What Is Black Tea?
Black tea, as the Western world is familiar with, is tea leaves that are oxidized not just dried like green tea. Due to this oxidation, the tea leaves turn black hence the nomenclature of “black tea”. The actual tea brew is more red, which is the reason why many Asian cultures refer to these types of teas as “red tea”. For simplicity, we will use the Western reference of “black tea” for what we will be describing here.
Black tea itself, is the type of tea the English have made popular in the world. As oxidized tea leaves retain it’s flavor for many years, unlike regular green tea which will only retain it’s flavor for a year, black tea was commonly used as currency or trade for many years. Black tea also accounts for over 90% of teas sold in the West.
Health Benefits of Black Tea
Black tea, like green tea contains polyphenols and antioxidants. These properties in black and green tea have attributed improved heart conditions, healthy bones, cancer prevention, stress relief, and increased energy. Some things that are unique to black tea is better oral health. Black tea helps reduce plaque formation and restricts bacterial growth that causes cavities. Black tea can also reduce the risk of diabetes, improve your immune system, and improve your digestive system.
Types of Black Tea
|Earl Grey||Named after the 2nd Earl Grey, created in the 1830’s as a tea blend. It is a black tea flavored with bergamont (a citrus fruit). This gives Earl Grey a distinctive citrus aroma and flavor.|
|English Breakfast||A full bodied, robust, and rich tea. Blended tea comprised of Assam, Ceylon, and Kenyan. In some more expensive blends Keemun is used. This tea is the most popular in British tea culture and is designed to go well with milk and sugar.|
|Irish Breakfast||Blended tea primarily of Assam teas. It is often served with milk, but can be consumed plain or with sugar.|
|Orange Pekoe||This refers more specifically to a grade of black tea. They are basic, medium-grade black tea consisting of many whole leaves of a specific size. Pekoe is used to describe the unopened terminal leaf buds.||Sri Lanka, India, and others.|
|Darjeeling||Named after Darjeeling district in West Bengal India. Although traditionally classified as a black tea, it is not always completely oxidized due to a hard wither method making them more like an oolong tea than black.|
|Assam||Named after the region it is produced, Assam, India. Known for it’s body, briskness, malty flavor with strong bright color. It is one of the mostly used in “breakfast blends”. This tea is typically grown around sea level.|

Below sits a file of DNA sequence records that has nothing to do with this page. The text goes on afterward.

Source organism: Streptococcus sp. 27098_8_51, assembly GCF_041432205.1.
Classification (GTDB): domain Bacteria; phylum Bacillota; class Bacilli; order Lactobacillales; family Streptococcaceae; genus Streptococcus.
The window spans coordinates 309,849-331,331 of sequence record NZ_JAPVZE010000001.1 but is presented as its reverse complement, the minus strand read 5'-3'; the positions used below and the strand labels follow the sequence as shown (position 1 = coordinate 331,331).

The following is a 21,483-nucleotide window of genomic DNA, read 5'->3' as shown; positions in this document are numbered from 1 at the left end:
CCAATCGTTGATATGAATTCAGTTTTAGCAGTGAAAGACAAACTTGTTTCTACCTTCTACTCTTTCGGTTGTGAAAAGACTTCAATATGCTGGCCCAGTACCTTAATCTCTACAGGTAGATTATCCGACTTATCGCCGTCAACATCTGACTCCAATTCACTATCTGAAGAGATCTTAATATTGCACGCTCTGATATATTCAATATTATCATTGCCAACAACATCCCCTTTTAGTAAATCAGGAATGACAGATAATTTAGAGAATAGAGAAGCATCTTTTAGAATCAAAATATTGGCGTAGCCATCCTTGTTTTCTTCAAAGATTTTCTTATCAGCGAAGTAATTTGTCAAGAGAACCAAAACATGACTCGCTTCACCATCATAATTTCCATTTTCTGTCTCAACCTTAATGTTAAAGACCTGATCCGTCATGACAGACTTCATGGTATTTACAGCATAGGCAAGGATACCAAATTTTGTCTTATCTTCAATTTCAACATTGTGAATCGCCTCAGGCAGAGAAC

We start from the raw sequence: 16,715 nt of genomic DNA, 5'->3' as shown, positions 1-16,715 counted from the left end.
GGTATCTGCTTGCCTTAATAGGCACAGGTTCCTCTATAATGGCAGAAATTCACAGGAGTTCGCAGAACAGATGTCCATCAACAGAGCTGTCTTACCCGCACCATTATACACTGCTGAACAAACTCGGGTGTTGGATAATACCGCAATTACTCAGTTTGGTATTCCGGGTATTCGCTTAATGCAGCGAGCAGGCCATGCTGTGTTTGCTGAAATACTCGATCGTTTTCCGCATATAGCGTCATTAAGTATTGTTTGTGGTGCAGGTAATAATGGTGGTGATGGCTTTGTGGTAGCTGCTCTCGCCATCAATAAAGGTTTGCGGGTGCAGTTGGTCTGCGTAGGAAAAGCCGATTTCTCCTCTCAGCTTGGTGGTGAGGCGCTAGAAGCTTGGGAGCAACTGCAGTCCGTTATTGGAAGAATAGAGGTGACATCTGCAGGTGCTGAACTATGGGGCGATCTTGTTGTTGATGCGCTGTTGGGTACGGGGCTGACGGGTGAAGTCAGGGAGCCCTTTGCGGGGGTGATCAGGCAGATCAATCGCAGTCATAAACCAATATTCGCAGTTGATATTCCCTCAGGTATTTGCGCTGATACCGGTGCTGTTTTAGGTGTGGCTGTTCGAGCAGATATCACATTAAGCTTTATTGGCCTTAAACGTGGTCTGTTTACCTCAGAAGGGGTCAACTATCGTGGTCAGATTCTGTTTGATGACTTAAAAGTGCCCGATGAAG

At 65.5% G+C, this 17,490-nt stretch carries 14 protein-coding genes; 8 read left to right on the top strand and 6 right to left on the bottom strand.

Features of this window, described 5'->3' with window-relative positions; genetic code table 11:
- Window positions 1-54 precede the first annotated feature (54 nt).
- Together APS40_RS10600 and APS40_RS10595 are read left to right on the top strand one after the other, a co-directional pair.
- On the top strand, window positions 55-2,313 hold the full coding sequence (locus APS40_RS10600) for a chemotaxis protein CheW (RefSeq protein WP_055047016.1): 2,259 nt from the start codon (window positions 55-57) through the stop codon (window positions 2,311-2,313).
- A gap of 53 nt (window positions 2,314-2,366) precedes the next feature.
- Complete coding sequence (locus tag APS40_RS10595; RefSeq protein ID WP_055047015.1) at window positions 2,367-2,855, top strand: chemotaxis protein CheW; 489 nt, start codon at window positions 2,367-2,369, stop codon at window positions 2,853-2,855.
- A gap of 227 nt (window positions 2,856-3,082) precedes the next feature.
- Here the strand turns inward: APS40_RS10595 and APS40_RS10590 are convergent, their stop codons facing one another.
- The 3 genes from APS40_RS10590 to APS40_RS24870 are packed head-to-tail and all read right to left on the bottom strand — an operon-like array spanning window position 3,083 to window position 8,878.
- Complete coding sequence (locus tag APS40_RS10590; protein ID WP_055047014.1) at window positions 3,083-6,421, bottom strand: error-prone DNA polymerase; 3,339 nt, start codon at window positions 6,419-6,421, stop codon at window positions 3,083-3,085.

|Ceylon||Sri Lanka was formerly known as Ceylon. The humidity, cool temperatures, and rainfall allow for ideal conditions to produce high quality tea. It has a golden color and rich intense flavor.|
|Kenyan||Grown in the nutrient rich volcanic soil in conjunction to the region’s tropical climate, Kenyan tea has it’s own unique flavor and bright color. Processed through the crush, tear, curl method making it most suitable for tea blends.|
|Thai||Locally grown version of Assam known as Bai Miang is used. Orange blossom water, star anise, crushed tamarind seed, other spices and food coloring are added. It is served chilled with condensed milk and sugar.|
|Rize||Used for Turkish tea. Has a dark mahogany taste and is served typically with beet sugar or sugar lumps.|
|Keemun||A popular tea used in western blends from China. It is a light tea that has fruity and smoky notes in aroma and a gentle, malty, unsweetened cocoa taste. May also have orchid or floral notes in flavor.|
|Dianhong||Grown in Yunnan Province, China, is a relatively high-end gourmet black tea. The amount of fine leaf buds present in the dry tea is what differentiates this tea from others. It has a sweet gentle aroma and no astringency.|
|Lapsang Souchong||Also known as zheng shan xiao zhong. This black tea from China is smoked-dried over pinewood fires which produces a distinct smoky flavor.|
|Fujian Red||Name of a collective of teas from Fujian Province. Tanyang Gonfu, Zhenghe Gonfu, and Bailin Gongfu. The tea leaves are produced into thin strips without breaking the leaves themselves.|
|Nepali Tea||Nepali tea is similar to Darjeeling tea because they are grown in similar topographical and climatic regions. Some tea connoisseurs some teas from Nepal to be even better than Darjeeling.|
Black Tea Brewing Instructions
For 1 cup use 1.5 tsp of tea leaves
For 1 pot use 2 tsp of tea leaves
Water should be near boiling for all black teas 95°C – 97°C (203°F – 207°F)
Add water to tea leaves and cover
Brew/steep for 5-7 mins
NOTE: When using milk to tea, have milk in cup before adding tea. Add sugar after.